The cone of influence for indie gaming is getting bigger. Games such as Journey have done their bit in helping indie development stand out, and Kickstarter certainly has had it’s say. Unity announced earlier this year that they are releasing tools for Playstation Development, while Sony has decided to waive their $99 licensing fees for Playstation Mobile development. So what does this say about indie gaming; how does this affect the thousands of developers out there?
Okay, so let’s look at the Ouya. Big kickstarter following, lots of people eagerly awaiting the release (myself included), lots of really amazing looking games promised (see Operation Giant by Fenix Fire Entertainment) and most importantly, an opportunity to get involved on a massive scale, in what we love: gaming.
Sony has embraced indie. Unity 3d, arguably the indie developer’s best friend, has also made mobile development free. However, there has been no word from Microsoft about following a similar pattern, which saddens me, in all honesty. Indie gaming is without a doubt, growing rapidly and while some of the bigger companies like the ones mentioned have been taking note, Microsoft is neglecting this field. Their latest stroke of brilliance means indie gaming isn’t getting a chance on this console, doubtless to pursue other equally important fields such as sniffing glue and shooting themselves in the foot repeatedly.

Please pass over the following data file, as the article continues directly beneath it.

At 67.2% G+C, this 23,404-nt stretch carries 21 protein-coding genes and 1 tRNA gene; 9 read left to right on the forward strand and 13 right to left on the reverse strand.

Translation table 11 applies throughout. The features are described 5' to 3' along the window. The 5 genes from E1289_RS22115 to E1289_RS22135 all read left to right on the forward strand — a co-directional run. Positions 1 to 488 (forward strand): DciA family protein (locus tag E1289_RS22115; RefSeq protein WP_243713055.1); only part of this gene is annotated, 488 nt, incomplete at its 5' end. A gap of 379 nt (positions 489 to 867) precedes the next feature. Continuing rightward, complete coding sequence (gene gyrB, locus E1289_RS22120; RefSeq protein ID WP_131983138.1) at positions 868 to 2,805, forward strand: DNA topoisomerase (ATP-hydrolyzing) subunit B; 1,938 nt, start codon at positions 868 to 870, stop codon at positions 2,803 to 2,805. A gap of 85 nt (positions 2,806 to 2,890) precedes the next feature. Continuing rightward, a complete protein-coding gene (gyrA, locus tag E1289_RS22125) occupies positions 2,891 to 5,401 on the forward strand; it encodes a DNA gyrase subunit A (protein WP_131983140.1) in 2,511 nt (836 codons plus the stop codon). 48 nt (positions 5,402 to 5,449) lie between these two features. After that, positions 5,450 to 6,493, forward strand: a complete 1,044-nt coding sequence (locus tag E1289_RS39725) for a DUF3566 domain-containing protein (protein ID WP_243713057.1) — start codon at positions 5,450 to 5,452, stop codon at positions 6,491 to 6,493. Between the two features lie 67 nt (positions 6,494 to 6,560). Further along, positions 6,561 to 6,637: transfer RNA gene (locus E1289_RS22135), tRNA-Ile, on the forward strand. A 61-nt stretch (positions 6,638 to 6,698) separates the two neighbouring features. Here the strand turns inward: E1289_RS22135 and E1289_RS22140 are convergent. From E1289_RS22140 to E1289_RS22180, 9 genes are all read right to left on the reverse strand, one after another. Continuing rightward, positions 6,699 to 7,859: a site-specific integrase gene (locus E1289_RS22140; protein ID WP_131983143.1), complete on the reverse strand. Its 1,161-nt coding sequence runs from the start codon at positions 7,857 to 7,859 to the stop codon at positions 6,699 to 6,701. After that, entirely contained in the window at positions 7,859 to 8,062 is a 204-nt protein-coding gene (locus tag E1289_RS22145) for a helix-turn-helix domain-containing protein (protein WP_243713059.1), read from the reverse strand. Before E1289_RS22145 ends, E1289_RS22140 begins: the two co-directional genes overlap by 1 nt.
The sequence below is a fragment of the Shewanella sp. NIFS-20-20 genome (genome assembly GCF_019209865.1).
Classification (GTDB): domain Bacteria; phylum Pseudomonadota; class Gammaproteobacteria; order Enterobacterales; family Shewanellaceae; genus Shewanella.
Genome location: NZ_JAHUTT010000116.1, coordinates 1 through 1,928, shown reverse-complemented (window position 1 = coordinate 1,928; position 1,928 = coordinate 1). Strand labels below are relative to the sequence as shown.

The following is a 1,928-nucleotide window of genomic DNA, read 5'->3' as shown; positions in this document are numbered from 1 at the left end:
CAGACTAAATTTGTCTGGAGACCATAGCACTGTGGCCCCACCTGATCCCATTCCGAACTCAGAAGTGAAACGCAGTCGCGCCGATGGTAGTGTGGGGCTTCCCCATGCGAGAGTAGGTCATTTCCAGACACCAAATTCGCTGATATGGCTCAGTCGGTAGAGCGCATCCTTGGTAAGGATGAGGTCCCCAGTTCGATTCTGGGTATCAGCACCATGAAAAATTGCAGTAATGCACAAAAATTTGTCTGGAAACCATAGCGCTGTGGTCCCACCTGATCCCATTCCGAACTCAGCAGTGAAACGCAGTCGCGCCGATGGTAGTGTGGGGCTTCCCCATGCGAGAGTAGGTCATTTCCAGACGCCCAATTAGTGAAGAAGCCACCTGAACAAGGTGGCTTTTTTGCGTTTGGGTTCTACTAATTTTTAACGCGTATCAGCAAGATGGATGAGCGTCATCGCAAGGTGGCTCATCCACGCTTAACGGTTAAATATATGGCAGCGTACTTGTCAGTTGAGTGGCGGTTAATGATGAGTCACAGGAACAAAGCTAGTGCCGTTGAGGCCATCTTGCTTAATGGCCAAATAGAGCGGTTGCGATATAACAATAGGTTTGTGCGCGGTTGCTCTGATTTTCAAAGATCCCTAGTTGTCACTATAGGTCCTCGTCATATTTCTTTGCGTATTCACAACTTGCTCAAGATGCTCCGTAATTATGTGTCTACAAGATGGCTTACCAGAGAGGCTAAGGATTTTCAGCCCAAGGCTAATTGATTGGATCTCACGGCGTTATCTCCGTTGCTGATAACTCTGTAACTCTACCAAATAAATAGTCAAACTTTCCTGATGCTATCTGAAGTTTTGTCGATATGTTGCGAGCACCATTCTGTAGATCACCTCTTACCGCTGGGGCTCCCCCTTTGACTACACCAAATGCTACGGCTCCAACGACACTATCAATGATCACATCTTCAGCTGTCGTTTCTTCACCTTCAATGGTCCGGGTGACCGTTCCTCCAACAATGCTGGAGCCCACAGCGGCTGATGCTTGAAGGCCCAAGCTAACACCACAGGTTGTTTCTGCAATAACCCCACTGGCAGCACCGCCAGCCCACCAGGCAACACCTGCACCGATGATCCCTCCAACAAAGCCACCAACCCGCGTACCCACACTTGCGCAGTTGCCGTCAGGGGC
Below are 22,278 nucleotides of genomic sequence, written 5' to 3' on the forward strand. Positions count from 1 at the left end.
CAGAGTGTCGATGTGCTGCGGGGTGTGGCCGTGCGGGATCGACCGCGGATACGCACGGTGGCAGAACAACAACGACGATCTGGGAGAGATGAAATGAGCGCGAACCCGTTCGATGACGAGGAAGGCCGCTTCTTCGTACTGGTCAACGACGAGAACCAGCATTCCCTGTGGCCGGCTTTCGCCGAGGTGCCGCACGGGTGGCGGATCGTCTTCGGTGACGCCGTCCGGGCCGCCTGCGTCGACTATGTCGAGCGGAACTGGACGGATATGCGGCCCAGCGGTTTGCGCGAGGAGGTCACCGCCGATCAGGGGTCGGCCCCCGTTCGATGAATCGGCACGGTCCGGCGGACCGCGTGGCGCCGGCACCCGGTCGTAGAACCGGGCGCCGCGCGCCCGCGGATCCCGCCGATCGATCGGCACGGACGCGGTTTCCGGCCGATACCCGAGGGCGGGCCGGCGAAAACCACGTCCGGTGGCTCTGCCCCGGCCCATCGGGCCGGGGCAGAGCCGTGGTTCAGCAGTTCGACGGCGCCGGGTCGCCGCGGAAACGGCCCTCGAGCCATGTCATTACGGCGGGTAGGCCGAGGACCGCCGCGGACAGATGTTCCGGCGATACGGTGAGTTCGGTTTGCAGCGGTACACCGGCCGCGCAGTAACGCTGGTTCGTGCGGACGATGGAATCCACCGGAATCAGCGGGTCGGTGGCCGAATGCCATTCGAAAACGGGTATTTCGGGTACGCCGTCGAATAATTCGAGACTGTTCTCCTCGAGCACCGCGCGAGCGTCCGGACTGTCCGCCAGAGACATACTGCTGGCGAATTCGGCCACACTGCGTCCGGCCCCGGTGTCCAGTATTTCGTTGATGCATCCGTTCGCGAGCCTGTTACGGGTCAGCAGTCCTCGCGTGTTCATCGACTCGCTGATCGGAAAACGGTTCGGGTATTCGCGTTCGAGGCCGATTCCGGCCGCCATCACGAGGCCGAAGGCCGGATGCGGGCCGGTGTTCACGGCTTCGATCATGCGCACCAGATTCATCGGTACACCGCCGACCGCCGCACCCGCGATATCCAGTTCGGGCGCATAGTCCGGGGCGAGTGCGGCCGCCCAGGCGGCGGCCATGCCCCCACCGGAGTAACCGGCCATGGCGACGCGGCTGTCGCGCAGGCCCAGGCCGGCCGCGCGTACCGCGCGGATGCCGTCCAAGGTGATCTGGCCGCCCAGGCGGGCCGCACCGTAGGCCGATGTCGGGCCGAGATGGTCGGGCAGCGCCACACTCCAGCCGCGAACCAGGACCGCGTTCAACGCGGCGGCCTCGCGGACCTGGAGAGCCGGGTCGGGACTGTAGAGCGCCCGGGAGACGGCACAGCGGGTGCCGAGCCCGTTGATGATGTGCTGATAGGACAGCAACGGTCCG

Going back to indie, one series that really stands out for me is the Longest Journey. Dreamfall: The Longest Journey provided some of the most beautiful environments I’ve seen, and Dreamfall: Chapters, which promises to take full advantage of Unity 4, will be worth looking out for. It’s quite interesting that it has been handed down to Ragnar Tørnquist’s studio, Red Thread Games, to be financed and published independently. I am of the opinion that this is a trend that might be followed by more developers in the future. Kickstarter has been kind to those who managed to provide a worthy presentation and a brilliant idea, which weeds out ones that just don’t work with the audience, and gives full freedom to make something beautiful.
Indie gaming focuses on one thing and that one thing alone: gaming for the gamer. It gives us what we want, without the thousands of middlemen having their say pollute the entire process. It’s beautiful in a very raw sense, and it’s burgeoning; hopefully, this will bring back the focus on the games themselves. Indie is empowering gamers to create for other gamers; frankly, it’s about time.